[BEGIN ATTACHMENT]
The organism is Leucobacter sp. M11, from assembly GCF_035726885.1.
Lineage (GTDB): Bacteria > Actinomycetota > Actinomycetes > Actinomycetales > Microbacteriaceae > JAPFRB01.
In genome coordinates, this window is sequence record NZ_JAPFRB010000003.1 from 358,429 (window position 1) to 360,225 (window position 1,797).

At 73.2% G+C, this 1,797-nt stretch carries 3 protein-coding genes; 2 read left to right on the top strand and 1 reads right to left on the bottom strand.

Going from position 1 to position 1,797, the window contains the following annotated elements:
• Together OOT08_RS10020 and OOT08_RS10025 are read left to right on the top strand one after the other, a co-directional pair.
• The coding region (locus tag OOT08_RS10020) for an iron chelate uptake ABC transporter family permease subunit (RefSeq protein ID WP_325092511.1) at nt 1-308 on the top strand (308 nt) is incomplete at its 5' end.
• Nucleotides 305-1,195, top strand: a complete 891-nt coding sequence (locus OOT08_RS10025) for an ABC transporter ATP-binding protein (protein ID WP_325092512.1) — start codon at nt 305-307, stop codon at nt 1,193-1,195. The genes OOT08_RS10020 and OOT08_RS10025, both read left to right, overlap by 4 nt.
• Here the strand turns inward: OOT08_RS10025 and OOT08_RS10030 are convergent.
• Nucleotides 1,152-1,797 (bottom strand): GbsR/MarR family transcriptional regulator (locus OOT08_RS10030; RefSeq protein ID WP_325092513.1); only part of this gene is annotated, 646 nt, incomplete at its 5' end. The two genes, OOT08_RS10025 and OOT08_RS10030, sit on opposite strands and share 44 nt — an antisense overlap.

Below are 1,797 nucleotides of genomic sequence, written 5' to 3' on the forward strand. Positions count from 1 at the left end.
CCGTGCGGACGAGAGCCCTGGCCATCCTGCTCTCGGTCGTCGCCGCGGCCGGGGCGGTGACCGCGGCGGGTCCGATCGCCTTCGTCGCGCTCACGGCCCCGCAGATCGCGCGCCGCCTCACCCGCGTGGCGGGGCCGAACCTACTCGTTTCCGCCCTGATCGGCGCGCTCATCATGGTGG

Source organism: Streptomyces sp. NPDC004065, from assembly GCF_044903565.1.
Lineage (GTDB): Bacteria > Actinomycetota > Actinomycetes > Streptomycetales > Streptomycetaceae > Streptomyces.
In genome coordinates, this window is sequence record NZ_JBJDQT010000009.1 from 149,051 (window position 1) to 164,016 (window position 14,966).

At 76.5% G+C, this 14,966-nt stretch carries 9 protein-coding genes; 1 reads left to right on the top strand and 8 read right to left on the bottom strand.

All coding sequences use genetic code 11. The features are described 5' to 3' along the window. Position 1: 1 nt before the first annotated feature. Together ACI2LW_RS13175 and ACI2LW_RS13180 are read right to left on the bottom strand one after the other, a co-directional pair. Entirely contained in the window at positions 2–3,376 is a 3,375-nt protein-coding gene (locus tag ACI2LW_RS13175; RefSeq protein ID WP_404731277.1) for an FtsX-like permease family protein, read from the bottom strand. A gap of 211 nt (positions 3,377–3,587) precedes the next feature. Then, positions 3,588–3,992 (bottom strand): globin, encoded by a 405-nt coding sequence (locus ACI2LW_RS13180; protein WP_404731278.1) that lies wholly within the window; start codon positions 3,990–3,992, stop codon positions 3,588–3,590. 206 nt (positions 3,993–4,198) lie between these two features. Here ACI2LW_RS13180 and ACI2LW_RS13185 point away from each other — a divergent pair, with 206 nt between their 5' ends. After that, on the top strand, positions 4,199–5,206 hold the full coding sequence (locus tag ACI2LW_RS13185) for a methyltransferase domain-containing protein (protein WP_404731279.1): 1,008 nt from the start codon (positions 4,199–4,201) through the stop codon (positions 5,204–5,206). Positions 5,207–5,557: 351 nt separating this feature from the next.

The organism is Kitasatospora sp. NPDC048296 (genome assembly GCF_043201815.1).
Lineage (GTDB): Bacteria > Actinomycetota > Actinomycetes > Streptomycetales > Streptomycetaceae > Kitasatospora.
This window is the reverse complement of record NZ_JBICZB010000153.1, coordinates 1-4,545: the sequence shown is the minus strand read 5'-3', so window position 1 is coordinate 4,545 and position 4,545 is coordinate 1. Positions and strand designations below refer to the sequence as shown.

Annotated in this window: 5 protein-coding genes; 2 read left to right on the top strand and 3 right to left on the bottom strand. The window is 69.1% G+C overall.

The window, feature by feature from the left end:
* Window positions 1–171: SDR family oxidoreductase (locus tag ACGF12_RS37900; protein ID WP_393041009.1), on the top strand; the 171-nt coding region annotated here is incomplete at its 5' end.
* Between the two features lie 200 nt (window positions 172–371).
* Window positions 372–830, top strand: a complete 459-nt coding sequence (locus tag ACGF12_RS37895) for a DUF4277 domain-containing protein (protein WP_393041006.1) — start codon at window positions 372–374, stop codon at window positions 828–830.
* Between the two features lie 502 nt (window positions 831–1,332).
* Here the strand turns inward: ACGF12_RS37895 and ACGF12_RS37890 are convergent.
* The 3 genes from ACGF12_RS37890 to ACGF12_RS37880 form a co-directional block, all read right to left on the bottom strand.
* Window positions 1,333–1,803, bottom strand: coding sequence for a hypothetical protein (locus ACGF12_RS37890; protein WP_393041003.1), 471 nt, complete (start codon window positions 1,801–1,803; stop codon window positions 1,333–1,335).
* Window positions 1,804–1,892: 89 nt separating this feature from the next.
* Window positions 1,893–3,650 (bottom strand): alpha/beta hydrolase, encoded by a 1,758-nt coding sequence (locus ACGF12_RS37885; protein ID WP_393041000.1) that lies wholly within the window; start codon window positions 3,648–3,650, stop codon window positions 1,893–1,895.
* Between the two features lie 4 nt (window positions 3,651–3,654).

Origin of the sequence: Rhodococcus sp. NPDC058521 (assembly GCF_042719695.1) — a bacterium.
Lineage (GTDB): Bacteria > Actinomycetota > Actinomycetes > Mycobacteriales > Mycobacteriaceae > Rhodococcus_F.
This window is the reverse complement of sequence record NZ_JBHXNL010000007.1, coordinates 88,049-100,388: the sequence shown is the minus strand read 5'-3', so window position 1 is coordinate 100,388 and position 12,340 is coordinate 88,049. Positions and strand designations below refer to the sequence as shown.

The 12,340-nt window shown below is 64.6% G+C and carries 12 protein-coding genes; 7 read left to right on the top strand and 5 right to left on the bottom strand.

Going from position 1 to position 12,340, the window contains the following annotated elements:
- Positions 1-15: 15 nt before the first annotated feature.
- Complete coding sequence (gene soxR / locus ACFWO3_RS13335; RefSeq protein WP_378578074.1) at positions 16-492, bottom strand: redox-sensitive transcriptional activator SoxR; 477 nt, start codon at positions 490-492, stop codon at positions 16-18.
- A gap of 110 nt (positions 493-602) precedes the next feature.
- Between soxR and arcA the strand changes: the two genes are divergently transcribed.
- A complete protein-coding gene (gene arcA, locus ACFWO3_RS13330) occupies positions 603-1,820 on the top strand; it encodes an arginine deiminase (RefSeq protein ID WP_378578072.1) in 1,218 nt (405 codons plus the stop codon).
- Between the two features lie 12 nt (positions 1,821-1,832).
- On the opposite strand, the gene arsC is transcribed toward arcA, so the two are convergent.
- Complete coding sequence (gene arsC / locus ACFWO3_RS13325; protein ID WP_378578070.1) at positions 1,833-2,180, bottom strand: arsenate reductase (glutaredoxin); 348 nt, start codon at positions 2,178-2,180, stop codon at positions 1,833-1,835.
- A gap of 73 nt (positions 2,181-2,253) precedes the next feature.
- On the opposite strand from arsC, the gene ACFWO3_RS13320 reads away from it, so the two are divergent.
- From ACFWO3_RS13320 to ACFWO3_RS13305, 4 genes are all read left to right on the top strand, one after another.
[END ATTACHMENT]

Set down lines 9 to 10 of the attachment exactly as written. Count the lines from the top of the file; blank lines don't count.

• Here the strand turns inward: OOT08_RS10025 and OOT08_RS10030 are convergent.
• Nucleotides 1,152-1,797 (bottom strand): GbsR/MarR family transcriptional regulator (locus OOT08_RS10030; RefSeq protein ID WP_325092513.1); only part of this gene is annotated, 646 nt, incomplete at its 5' end. The two genes, OOT08_RS10025 and OOT08_RS10030, sit on opposite strands and share 44 nt — an antisense overlap.